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Interview: Rashid Skaf on Biamp acquisition and ISE over the years

At ISE 2018, Installation was able to sit down with Biamp’s new CEO and president for a quick chat about his first couple of months at the helm and how ISE has evolved over the years from someone who has been there for every show.

On the acquisition, why Biamp?
It’s been a 10-year love affair for me with Biamp. After I sold my last company I joined a private equity firm to look at what the perfect platform would be to be able to build our next company and to expand from there. And we looked at about 155 different companies during roughly 15/16 months. And every company that we looked at we kept going back to “it’s not as good as Biamp”. We finally were able to make the deal happen. The whole love affair with Biamp is really around a number of factors: the people, the culture, the products, the distribution and the love for the brand – the brand is incredibly powerful around the world. So being able to use that as a foundation on which we can build both organically and through acquisitions was important to us.

In the 90-day timeframe, we will have formulated a plan that will say this is what we want the company to look like and how we want to move forward

When the deal was done, what was the first order of business for you?
Today is day 70 for me. And in that process it’s been [about] going through the list to evaluate and formulate our plans. If you think about it as a three-step process, we’ve been doing a lot of listening, internally going through every single department within the company worldwide understanding their strengths and weaknesses, what we need to work on, what are the interconnects between the various departments. And the lines that we use for everything is really do we have the right people using the right process with the right products or outcomes that we’re trying to achieve and do those align between departments.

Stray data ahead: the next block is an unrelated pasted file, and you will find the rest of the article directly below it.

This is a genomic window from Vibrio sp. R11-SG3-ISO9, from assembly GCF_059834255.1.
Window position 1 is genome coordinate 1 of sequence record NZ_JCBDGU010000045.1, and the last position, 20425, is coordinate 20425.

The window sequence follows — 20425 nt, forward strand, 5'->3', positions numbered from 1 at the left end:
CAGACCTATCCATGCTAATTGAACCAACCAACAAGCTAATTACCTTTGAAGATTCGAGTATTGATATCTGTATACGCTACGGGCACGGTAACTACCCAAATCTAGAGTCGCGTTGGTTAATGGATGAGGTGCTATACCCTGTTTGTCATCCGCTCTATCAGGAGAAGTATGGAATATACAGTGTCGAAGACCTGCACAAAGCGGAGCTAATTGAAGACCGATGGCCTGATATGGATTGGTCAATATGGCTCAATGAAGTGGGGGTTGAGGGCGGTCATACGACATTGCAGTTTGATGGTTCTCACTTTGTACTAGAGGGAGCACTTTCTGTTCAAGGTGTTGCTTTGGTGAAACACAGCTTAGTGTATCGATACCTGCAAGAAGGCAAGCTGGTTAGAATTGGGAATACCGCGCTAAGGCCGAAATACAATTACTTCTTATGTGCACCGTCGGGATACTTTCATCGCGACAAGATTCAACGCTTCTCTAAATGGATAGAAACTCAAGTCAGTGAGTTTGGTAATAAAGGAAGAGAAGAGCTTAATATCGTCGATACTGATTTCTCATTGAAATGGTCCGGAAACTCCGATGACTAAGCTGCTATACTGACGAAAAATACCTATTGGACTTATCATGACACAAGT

In the 90-day timeframe, we will have formulated a plan that will say this is what we want the company to look like and how we want to move forward. And we’ve had an amazing 40-year track getting to this point and my goal is to take it on the next 40-year journey and that’s really what it’s all about.

Can you tell me about some of the new markets you are targeting?
Yeah. So really the new markets relate to a couple of different things – it’s not just about the vertical markets which we’re going to be expanding. If you look today: corporate, education, government is very strong. We have presence in hospitality and medical and so on and house of worship. But they may still need some additional strength there. We are going to expand into more vertical markets. We’re also looking at geography so less than half of our revenue comes from outside the US. We’re really a US company that exports and in the next five years I hope to be a global company that sells in the US.

After you sold AMX to Harman and then joined Highlander Partners, how long before you were getting the itch to come back into AV?
The timeframe. For one year and one day to be exact, I was an independent contractor helping companies buy other companies, working with lots of different private equity groups around the US, looking at various acquisitions for them that they would then run. In that process I worked with Highlander, a group I’d known for a decade before this and they ended up saying you know “we’re kind of a jealous group, we’d like for you to join us and find the company that you want to run” understanding that they had a desire to get into technology and they were looking for an executive that would take them into that segment of the market.